Siemens CEO Löscher said to fight his ouster
Siemens CEO Peter Löscher will fight the group's plans to oust him, German daily Sueddeutsche Zeitung reported on Monday, saying the chief of the industrial group will only step down if the company's chairman also quits.
If Gerhard Cromme, who hired Löscher six years ago, refused to go, Löscher would attempt to find the required two-thirds majority to prevent him from being fired, the paper said. According to boardroom sources cited by the paper Löscher's chances of succeeding in doing so were extremely slim.
Siemens said in a statement that the supervisory board would decide on Löscher's departure on Wednesday. His ouster comes four years before the end of his contract.
Löscher took the helm at Siemens in 2007 to clean up the group after it was hit by a corruption scandal. When Loescher became CEO six years ago as the first company outsider to take the helm at Siemens, he was presented as a hero who would lead Siemens out of the massive bribery scandal that had tarnished its image and its finances.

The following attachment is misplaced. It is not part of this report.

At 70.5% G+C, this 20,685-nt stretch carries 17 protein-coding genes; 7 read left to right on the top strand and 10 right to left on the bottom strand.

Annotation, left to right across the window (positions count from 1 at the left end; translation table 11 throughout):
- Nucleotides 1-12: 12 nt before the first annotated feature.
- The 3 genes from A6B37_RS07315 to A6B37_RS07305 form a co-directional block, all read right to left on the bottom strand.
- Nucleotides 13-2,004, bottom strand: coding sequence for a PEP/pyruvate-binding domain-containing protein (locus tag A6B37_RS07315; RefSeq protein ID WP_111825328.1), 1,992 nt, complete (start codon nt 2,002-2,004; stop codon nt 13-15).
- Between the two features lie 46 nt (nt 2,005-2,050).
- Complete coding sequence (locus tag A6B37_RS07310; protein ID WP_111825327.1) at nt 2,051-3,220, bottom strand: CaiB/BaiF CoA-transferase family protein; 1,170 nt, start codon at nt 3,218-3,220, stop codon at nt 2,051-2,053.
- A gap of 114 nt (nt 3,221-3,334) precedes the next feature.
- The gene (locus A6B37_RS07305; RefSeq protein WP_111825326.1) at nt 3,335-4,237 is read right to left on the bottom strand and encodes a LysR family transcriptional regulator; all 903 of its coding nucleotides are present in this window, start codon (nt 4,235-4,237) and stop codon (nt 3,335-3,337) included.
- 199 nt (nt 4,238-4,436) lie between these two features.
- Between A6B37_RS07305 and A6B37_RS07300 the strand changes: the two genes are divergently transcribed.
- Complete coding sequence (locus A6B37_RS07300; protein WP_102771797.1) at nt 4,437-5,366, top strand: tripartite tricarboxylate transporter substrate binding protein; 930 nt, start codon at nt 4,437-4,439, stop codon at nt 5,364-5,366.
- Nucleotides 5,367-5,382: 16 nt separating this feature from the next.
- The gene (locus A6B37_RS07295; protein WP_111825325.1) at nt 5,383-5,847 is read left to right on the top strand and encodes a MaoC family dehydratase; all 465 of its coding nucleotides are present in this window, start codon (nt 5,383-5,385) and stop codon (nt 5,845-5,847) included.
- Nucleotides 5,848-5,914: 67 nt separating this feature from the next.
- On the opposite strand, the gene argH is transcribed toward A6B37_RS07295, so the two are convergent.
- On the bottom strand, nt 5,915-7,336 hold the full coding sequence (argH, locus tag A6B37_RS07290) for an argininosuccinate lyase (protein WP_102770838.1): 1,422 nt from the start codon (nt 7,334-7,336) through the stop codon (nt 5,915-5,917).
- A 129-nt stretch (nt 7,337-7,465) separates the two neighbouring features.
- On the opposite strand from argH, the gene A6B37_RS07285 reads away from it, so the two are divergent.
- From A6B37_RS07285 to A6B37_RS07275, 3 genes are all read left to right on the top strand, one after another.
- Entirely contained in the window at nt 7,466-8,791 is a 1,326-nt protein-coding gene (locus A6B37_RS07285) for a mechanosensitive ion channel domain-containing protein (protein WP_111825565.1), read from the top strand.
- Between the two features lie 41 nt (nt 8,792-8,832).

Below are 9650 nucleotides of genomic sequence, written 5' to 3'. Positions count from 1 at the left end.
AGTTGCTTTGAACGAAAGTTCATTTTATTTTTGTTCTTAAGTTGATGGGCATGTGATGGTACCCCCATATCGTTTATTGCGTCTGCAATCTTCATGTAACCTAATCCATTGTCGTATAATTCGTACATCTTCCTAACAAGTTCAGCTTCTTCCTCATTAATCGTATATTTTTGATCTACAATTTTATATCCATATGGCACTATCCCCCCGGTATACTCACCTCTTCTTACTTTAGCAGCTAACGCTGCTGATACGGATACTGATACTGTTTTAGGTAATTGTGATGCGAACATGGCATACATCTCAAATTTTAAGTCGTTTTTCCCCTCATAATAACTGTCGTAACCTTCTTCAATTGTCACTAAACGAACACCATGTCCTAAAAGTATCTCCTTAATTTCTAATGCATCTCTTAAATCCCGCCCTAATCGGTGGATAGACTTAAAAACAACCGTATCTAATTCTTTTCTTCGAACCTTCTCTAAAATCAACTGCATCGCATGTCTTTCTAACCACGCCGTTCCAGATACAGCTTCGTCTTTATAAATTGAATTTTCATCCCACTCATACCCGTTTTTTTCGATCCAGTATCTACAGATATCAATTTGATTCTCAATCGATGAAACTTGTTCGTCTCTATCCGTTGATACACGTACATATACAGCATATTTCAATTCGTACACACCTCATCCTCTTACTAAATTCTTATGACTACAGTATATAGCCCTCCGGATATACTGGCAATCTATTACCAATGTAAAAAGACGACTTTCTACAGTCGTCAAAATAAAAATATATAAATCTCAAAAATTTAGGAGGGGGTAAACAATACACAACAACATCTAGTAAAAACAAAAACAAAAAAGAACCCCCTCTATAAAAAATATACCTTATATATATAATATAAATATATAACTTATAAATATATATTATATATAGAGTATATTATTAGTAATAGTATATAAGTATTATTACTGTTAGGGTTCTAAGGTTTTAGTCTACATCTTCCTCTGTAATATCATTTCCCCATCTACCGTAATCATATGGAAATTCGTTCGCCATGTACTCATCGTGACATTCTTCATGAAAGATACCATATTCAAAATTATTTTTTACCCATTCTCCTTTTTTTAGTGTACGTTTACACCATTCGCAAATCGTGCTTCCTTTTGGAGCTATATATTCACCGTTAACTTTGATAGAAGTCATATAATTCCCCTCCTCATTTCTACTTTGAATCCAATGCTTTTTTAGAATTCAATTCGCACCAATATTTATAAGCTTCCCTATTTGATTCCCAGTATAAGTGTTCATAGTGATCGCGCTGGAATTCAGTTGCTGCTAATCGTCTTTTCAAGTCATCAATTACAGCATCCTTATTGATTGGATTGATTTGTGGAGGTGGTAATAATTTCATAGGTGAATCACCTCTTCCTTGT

But after tackling that task, Loescher started losing credibility as he repeatedly misjudged demand development in its main markets.
A bellwether of Germany's economy whose products range from gas turbines to fast trains and hearing aids, Siemens is suffering from the stuttering global demand that saw German exports fall the most since late 2009 in May.
The company has faced repeated delays of major projects and last week issued its second profit warning this year.
Two people familiar with the matter earlier told Reuters that the majority of Siemens' 20-member supervisory board favored finance chief Joe Kaeser as replacement for Loescher. The company declined to comment.
There have been persistent rumors over the past year that Kaeser, who was already on Siemens' management board when Loescher joined in 2007, had his eye on Loescher's job, though the two have repeatedly said they worked well together.
Late last year, when questioned about the rumors, the CFO said the two complemented each other like "light and dark".
Reuters contributed to this story.
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